callbacks_list.append(epoch_plot)
    
    start_t = time.perf_counter()
    if reset:
        history = cnn.fit(train_imgs, train_labels, initial_epoch=0, epochs=epochs, batch_size=batch_size, verbose=1, shuffle=True, 
                  validation_data=(test_imgs, test_labels), callbacks=callbacks_list) 
    else:
        history = cnn.fit(train_imgs, train_labels, epochs=epochs, batch_size=batch_size, verbose=1, shuffle=True, 
                validation_data=(test_imgs, test_labels), callbacks=callbacks_list ) 
    end_t = time.perf_counter()
    fit_t = end_t - start_t
    
    return cnn, fit_t, history, x_optimizer  # we return cnn to be able to use it by other functions in the Jupyter later on 
   

 
Note, how big our interface became; there are a lot of parameters for the control of our training. Our set of configuration parameters is now very similar to what we used for MLP training runs before.

Note also how we provided a list of our callbacks to the "model.fit()"-function.

Setting up a training run

Now , we are only a small step away from testing our modified CNN-setup. We only need one further cell:

Jupyter Cell 8:

# Perform a training run 
# ********************

# Prepare the plotting 
# The really important command for interactive (=interediate) plot updating
%matplotlib notebook
plt.ion()

#sizing
fig_size = plt.rcParams["figure.figsize"]
fig_size[0] = 8
fig_size[1] = 3

# One figure 
# -----------
fig1 = plt.figure(1)
#fig2 = plt.figure(2)

# first figure with two plot-areas with axes 
# --------------------------------------------
ax1_1 = fig1.add_subplot(121)
ax1_2 = fig1.add_subplot(122)
fig1.canvas.draw()

# second figure with just one plot area with axes
# -------------------------------------------------
#ax2 = fig2.add_subplot(121)
#ax2_1 = fig2.add_subplot(121)
#ax2_2 = fig2.add_subplot(122)
#fig2.canvas.draw()

# ~~~~~~~~~~~~~~~~~~~~~~~~~~~~~~~~~~~~~~~~~~~~~
# Parameterization of the training run 

build = False
build = True
if cnn == None:
    build = True
    x_optimizer = None 
batch_size=64
epochs=80
reset = False # we want training to start again with the initial weights

my_loss    ='categorical_crossentropy'
my_metrics =['accuracy']

my_regularizer = None
my_regularizer = 'l2'
my_reg_param_l2 = 0.0009
my_reg_param_l1 = 0.01


my_optimizer      = 'rmsprop'       # Present alternatives:  rmsprop, nadam, adamax 
my_momentum       = 0.6             # momentum value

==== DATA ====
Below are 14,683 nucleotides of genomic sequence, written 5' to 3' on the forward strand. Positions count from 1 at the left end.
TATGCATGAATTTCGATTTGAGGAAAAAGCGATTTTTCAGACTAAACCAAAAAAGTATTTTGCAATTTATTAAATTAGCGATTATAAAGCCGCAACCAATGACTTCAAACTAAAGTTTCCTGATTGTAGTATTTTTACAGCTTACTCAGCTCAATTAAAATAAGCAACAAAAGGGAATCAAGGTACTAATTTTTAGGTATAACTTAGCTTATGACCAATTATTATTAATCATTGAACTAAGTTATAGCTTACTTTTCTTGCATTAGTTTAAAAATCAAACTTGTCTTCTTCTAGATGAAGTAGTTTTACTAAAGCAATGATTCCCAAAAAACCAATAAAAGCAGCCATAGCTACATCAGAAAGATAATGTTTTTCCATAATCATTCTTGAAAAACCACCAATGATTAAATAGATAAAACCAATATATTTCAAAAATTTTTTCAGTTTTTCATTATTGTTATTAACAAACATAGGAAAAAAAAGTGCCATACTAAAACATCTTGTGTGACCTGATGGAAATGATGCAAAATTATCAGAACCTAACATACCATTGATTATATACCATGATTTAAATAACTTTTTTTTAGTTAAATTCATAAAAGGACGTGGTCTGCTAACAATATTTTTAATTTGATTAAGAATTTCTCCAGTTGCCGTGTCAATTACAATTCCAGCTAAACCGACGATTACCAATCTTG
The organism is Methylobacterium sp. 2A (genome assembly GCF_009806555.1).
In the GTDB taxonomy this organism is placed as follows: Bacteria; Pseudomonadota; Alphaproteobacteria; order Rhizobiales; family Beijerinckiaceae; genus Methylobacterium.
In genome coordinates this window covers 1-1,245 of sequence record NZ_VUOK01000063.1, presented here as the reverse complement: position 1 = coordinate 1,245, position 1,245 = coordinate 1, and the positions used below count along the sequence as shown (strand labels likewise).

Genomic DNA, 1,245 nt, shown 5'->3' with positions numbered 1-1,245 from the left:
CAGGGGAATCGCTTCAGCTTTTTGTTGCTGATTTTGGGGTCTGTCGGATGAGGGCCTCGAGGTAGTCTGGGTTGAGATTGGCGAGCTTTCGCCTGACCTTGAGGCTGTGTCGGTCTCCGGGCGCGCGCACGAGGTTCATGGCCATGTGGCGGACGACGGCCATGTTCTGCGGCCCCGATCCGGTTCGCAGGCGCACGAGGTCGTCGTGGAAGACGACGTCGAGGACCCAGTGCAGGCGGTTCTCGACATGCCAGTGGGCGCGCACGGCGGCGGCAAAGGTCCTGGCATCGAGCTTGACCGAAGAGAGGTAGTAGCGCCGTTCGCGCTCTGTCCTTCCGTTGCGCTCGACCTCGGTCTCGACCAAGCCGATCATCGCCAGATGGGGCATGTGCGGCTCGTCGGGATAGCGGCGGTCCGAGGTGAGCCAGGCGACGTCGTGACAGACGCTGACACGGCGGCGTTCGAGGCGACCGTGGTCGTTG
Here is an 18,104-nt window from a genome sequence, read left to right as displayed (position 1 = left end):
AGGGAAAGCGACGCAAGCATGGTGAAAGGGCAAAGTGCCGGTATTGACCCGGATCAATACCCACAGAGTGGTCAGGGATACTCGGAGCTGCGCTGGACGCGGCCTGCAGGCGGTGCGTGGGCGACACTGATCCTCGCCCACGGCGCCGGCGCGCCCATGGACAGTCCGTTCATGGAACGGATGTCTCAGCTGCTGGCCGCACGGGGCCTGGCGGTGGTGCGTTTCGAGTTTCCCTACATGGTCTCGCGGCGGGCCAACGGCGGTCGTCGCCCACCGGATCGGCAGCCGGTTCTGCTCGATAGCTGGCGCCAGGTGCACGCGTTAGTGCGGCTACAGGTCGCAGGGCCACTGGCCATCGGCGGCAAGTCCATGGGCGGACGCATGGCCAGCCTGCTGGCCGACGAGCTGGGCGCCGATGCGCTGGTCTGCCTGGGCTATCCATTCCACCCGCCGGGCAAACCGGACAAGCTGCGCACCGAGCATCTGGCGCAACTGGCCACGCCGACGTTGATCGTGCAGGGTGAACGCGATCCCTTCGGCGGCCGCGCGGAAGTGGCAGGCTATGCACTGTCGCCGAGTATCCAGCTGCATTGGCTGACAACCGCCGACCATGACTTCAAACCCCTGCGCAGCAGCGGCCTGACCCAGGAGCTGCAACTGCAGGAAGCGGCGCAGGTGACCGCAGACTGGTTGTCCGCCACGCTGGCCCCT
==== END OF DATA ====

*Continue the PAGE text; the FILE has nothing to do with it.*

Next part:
my_lr_sched       = 'powerSched'    # Present alternatrives: None, powerSched, exponential 
#my_lr_sched       = None           # Present alternatrives: None, powerSched, exponential 
my_lr_init        = 0.001           # initial leaning rate  
my_lr_decay_steps = 1               # decay steps = 1 
my_lr_decay_rate  = 0.001           # decay rate 


li_conv_1   = [64, (3,3), 0] 
li_conv_2   = [64, (3,3), 0] 
li_conv_3   = [128, (3,3), 0] 
li_Conv     = [li_conv_1, li_conv_2, li_conv_3]
li_pool_1   = [(2,2)]
li_pool_2   = [(2,2)]
li_Pool     = [li_pool_1, li_pool_2]
li_dense_1  = [120, 0]
#li_dense_2  = [30, 0]
li_dense_3  = [10, 0]
li_MLP      = [li_dense_1, li_dense_2, li_dense_3]
li_MLP      = [li_dense_1, li_dense_3]
input_shape = (28,28,1)

try: 
    if gpu:
        with tf.device("/GPU:0"):
            cnn, fit_time, history, x_optimizer  = train( cnn, build, train_imgs, train_labels, 
                                            li_Conv, li_Pool, li_MLP, input_shape, 
                                            reset, epochs, batch_size, 
                                            my_loss=my_loss, my_metrics=my_metrics, 
                                            my_regularizer=my_regularizer, 
                                            my_reg_param_l2=my_reg_param_l2, my_reg_param_l1=my_reg_param_l1,  
                                            my_optimizer=my_optimizer, my_momentum = 0.8,  
                                            my_lr_sched=my_lr_sched, 
                                            my_lr_init=my_lr_init, my_lr_decay_steps=my_lr_decay_steps, 
                                            my_lr_decay_rate=my_lr_decay_rate,  
                                            fig1=fig1, ax1_1=ax1_1, ax1_2=ax1_2
                                            )
        print('Time_GPU: ', fit_time)  
    else:
        with tf.device("/CPU:0"):
            cnn, fit_time, history = train( cnn, build, train_imgs, train_labels, 
                                            li_Conv, li_Pool, li_MLP, input_shape, 
                                            reset, epochs, batch_size, 
                                            my_loss=my_loss, my_metrics=my_metrics, 
                                            my_regularizer=my_regularizer, 
                                            my_reg_param_l2=my_reg_param_l2, my_reg_param_l1=my_reg_param_l1,  
                                            my_optimizer=my_optimizer, my_momentum = 0.8, 
                                            my_lr_sched=my_lr_sched,